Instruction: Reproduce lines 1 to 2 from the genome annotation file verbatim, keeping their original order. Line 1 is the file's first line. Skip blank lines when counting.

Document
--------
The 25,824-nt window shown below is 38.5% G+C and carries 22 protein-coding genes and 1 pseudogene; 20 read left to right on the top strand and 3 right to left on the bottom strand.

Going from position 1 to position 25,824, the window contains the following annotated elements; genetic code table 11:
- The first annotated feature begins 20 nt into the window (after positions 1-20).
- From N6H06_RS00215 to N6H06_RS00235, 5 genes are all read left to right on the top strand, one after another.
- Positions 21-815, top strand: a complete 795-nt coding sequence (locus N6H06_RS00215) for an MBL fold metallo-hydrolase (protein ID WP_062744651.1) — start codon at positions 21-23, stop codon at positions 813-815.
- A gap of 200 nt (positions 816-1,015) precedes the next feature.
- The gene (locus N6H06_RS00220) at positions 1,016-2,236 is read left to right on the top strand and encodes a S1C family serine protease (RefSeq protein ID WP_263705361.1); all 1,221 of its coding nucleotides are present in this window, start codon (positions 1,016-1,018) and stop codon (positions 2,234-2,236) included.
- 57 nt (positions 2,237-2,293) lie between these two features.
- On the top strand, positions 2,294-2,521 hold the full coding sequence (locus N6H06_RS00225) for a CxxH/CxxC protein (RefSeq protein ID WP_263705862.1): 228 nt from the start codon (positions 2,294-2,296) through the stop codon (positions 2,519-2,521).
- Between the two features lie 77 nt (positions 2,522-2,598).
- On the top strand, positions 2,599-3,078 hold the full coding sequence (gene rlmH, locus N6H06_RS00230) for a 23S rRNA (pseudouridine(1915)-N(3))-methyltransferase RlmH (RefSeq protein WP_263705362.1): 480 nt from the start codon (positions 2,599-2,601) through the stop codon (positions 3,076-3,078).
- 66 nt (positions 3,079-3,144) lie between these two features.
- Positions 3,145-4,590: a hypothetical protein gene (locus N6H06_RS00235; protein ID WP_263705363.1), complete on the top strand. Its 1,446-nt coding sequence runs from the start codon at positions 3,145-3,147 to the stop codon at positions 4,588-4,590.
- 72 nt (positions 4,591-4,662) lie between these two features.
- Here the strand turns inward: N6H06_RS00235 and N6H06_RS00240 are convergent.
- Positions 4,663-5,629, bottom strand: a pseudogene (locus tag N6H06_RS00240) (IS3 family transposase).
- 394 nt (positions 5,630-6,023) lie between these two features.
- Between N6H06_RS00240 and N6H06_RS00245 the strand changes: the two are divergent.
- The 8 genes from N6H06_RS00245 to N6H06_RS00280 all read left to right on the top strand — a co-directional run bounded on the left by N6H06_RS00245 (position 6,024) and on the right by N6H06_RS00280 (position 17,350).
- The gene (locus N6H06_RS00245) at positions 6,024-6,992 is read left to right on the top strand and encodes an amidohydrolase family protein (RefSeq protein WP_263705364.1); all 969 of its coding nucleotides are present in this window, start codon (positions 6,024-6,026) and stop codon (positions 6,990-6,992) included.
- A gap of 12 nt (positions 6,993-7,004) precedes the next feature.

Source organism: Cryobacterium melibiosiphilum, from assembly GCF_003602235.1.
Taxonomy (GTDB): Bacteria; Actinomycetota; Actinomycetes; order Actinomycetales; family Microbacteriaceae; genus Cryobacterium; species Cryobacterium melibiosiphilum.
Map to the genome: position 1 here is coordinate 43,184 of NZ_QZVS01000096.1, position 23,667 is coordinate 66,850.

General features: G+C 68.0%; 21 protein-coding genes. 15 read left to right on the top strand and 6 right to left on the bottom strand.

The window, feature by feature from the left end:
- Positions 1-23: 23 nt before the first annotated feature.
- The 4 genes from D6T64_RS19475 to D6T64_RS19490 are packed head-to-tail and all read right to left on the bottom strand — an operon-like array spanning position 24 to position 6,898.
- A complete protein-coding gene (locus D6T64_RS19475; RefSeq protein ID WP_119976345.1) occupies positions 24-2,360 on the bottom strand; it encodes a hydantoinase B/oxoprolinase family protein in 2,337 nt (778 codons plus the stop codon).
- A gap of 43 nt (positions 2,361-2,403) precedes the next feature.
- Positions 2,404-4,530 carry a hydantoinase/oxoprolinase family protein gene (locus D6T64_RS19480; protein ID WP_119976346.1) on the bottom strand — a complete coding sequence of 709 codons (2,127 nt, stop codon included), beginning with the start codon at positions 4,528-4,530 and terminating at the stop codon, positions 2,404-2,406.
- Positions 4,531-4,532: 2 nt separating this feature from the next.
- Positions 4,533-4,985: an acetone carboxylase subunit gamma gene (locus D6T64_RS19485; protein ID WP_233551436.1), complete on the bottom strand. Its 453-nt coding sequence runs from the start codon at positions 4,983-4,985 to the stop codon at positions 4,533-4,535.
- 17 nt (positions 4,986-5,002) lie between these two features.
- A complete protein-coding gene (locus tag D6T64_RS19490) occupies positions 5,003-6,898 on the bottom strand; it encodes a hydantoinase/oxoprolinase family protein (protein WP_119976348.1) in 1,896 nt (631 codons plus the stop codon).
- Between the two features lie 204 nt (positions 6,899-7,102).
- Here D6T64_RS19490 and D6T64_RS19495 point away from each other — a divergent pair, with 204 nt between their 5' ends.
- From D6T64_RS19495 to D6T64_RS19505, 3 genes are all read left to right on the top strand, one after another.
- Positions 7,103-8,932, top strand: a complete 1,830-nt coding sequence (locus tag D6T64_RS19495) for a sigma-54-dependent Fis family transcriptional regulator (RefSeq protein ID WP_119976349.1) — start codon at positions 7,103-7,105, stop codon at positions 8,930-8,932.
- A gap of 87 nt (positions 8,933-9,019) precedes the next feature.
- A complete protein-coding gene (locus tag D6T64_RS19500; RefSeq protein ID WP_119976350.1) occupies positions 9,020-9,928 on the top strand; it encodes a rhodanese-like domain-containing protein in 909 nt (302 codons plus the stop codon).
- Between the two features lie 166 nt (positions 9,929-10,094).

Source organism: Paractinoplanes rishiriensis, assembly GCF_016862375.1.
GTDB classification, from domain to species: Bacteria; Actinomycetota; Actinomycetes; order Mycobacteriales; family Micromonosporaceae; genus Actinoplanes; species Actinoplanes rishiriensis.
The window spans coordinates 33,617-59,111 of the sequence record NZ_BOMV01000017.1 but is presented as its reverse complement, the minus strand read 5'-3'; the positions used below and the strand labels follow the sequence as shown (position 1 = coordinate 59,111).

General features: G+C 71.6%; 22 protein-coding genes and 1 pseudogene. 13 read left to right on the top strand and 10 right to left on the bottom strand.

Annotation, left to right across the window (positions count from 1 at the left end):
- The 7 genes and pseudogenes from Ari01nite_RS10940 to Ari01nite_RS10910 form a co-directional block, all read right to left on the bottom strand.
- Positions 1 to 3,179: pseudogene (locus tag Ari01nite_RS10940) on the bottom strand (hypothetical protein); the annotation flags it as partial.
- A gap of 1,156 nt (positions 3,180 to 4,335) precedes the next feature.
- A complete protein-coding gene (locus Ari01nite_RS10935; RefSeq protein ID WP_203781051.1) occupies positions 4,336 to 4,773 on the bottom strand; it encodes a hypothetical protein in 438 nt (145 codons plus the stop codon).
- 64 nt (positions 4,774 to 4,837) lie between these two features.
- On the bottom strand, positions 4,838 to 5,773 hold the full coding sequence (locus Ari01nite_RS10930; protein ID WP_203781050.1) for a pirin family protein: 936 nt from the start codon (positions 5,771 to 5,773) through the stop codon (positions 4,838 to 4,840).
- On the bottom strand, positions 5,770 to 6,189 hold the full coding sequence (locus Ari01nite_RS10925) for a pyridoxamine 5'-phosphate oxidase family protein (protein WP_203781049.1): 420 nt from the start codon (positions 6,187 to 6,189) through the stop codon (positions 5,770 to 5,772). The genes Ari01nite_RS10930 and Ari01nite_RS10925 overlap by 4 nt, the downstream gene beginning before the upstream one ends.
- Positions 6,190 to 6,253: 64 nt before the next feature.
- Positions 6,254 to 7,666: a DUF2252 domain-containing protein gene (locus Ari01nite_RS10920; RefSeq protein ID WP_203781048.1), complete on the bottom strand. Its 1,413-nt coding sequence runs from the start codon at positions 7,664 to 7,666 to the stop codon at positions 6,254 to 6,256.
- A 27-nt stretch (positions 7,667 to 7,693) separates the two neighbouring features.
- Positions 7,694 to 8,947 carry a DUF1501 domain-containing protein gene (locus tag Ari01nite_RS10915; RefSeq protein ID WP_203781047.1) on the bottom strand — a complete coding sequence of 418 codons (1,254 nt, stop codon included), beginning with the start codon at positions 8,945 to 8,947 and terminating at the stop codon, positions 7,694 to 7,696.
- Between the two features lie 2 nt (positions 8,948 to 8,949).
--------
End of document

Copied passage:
The 25,824-nt window shown below is 38.5% G+C and carries 22 protein-coding genes and 1 pseudogene; 20 read left to right on the top strand and 3 right to left on the bottom strand.

Going from position 1 to position 25,824, the window contains the following annotated elements; genetic code table 11: